IMD Squared

Ensuring the privacy and anonymity of data in the public Cloud

Key players

Alexander J Mandel
David Magalnick
Joohyun Kim

A brief history

Not long ago in a living room not far away...
We were sitting around discussing our data storage concerns. As three engineers, this is what we do for fun. OK, that's not entirely true. We're actually two engineers and a programmer, but I digress.
Anyway, we were discussing how cool the concept of Cloud storage is. A great idea, it's a shame that it's riddled with such obvious flaws. Security flaws, privacy flaws, you name it.
Along with hackers occasionally breaching Dropbox, Dropbox's own development team released a short lived feature that made passwords optional for a four hour window. Their CEO's response to your privacy? "It's A Trade-Off".
According to Google's terms of service, "When you upload or otherwise submit content to our Services, you give Google (and those we work with) a worldwide license to use, host, store, reproduce, modify, create derivative works ... communicate, publish, publicly perform, publicly display and distribute such content." And a few sentences later, "This license continues even if you stop using our Services."
Wow! Really? I mean... Really?
We figured there must be some tool out there that would allow us to safely upload encrypted content to the Cloud. We found some websites that do encryption, but all of these sites store the encryption key. We found some applications that would allow us to choose the key, but then we would have to install software on every computer where we would want to see our files.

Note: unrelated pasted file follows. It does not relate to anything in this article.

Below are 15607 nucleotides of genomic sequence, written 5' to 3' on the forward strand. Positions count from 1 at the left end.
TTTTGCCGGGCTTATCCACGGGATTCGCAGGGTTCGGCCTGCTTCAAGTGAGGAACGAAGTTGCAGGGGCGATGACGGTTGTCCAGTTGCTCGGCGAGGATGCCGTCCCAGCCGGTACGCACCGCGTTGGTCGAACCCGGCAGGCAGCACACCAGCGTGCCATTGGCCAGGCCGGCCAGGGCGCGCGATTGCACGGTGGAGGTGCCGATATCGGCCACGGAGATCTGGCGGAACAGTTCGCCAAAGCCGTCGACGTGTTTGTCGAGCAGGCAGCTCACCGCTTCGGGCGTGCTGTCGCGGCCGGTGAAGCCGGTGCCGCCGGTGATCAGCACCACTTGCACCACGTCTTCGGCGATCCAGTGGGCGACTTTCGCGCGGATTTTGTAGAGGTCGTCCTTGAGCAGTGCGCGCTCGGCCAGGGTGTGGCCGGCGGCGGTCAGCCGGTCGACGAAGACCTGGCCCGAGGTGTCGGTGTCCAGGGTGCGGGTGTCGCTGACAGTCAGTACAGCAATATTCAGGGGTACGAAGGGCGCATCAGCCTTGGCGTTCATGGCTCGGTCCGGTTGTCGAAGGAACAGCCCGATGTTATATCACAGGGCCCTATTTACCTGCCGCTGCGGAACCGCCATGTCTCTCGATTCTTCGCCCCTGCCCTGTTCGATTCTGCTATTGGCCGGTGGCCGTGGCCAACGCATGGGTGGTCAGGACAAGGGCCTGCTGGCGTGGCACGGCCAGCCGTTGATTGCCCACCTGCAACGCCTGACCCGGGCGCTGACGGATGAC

What we wanted was a simple interface, available from any computer, where we could choose our own encryption key and no one else would know it. What we wanted was a guarantee that our data would remain ours. We searched and searched, but we couldn't find the droids we were looking for.
Ding knock! (That's the sound a light bulb makes when suddenly appearing over your head.) An idea was born.
With a little research and a lot of typing, we were able to come up with a strong encryption algorithm, establish a connection to a Dropbox account, and upload an encrypted file. We found ourselves with a successful proof of concept. The three of us agreed, "let's go for it," and on June 25, 2012, IMD Squared came to be.
IMD: It's My Data!

Some legal stuff

What we ponder daily

Privacy is not a crime — it is a right
The Fourth Amendment guarantees your right of privacy
Can you have privacy on the public Cloud?
If a service is free, your privacy is the product
SSL only protects your data privacy in transport, not in storage
You shouldn't compromise your privacy, you should protect it
Encryption is privacy, only if you own the key
Just because someone can snoop doesn't mean they should see
If your privacy is compromised, what else is?
Dropbox and the Dropbox logo are trademarks of Dropbox, Inc.; Google Drive, Google, and the Google logo are trademarks of Google, Inc.

Contact us

(858) 522-0463